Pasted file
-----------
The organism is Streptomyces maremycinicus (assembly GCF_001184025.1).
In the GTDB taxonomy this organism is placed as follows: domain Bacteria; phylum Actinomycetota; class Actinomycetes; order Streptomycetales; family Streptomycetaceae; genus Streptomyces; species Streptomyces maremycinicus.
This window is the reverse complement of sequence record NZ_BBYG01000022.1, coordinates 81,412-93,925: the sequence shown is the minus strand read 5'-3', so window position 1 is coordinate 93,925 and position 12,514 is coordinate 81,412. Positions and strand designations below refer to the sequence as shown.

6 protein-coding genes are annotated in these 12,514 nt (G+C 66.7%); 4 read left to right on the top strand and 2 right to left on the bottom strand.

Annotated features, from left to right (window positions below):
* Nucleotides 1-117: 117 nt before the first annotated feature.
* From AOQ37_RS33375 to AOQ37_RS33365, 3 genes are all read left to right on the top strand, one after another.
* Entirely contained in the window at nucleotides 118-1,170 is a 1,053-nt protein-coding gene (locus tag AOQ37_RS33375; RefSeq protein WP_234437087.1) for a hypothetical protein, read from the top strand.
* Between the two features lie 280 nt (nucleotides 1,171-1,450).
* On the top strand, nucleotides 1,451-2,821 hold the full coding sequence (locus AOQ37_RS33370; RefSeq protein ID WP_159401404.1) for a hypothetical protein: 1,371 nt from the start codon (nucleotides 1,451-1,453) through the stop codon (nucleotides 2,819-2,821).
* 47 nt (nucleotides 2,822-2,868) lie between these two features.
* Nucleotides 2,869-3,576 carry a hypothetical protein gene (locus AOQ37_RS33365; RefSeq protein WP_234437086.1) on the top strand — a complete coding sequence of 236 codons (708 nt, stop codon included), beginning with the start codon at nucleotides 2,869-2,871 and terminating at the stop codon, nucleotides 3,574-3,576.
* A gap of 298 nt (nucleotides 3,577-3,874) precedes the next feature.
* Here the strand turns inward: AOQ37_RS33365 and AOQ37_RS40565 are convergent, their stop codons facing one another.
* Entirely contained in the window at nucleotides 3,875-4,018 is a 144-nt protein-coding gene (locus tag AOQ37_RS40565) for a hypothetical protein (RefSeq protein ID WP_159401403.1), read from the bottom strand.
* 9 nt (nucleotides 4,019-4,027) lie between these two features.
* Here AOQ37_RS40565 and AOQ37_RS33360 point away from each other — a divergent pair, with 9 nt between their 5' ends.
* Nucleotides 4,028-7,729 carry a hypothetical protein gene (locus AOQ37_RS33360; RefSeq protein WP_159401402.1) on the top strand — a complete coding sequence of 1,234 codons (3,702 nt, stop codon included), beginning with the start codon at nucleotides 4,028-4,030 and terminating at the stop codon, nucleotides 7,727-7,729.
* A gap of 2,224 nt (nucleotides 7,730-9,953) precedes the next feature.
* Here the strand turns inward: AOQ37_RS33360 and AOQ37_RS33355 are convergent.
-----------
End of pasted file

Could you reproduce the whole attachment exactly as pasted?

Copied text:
The organism is Streptomyces maremycinicus (assembly GCF_001184025.1).
In the GTDB taxonomy this organism is placed as follows: domain Bacteria; phylum Actinomycetota; class Actinomycetes; order Streptomycetales; family Streptomycetaceae; genus Streptomyces; species Streptomyces maremycinicus.
This window is the reverse complement of sequence record NZ_BBYG01000022.1, coordinates 81,412-93,925: the sequence shown is the minus strand read 5'-3', so window position 1 is coordinate 93,925 and position 12,514 is coordinate 81,412. Positions and strand designations below refer to the sequence as shown.

6 protein-coding genes are annotated in these 12,514 nt (G+C 66.7%); 4 read left to right on the top strand and 2 right to left on the bottom strand.

Annotated features, from left to right (window positions below):
* Nucleotides 1-117: 117 nt before the first annotated feature.
* From AOQ37_RS33375 to AOQ37_RS33365, 3 genes are all read left to right on the top strand, one after another.
* Entirely contained in the window at nucleotides 118-1,170 is a 1,053-nt protein-coding gene (locus tag AOQ37_RS33375; RefSeq protein WP_234437087.1) for a hypothetical protein, read from the top strand.
* Between the two features lie 280 nt (nucleotides 1,171-1,450).
* On the top strand, nucleotides 1,451-2,821 hold the full coding sequence (locus AOQ37_RS33370; RefSeq protein ID WP_159401404.1) for a hypothetical protein: 1,371 nt from the start codon (nucleotides 1,451-1,453) through the stop codon (nucleotides 2,819-2,821).
* 47 nt (nucleotides 2,822-2,868) lie between these two features.
* Nucleotides 2,869-3,576 carry a hypothetical protein gene (locus AOQ37_RS33365; RefSeq protein WP_234437086.1) on the top strand — a complete coding sequence of 236 codons (708 nt, stop codon included), beginning with the start codon at nucleotides 2,869-2,871 and terminating at the stop codon, nucleotides 3,574-3,576.
* A gap of 298 nt (nucleotides 3,577-3,874) precedes the next feature.
* Here the strand turns inward: AOQ37_RS33365 and AOQ37_RS40565 are convergent, their stop codons facing one another.
* Entirely contained in the window at nucleotides 3,875-4,018 is a 144-nt protein-coding gene (locus tag AOQ37_RS40565) for a hypothetical protein (RefSeq protein ID WP_159401403.1), read from the bottom strand.
* 9 nt (nucleotides 4,019-4,027) lie between these two features.
* Here AOQ37_RS40565 and AOQ37_RS33360 point away from each other — a divergent pair, with 9 nt between their 5' ends.
* Nucleotides 4,028-7,729 carry a hypothetical protein gene (locus AOQ37_RS33360; RefSeq protein WP_159401402.1) on the top strand — a complete coding sequence of 1,234 codons (3,702 nt, stop codon included), beginning with the start codon at nucleotides 4,028-4,030 and terminating at the stop codon, nucleotides 7,727-7,729.
* A gap of 2,224 nt (nucleotides 7,730-9,953) precedes the next feature.
* Here the strand turns inward: AOQ37_RS33360 and AOQ37_RS33355 are convergent.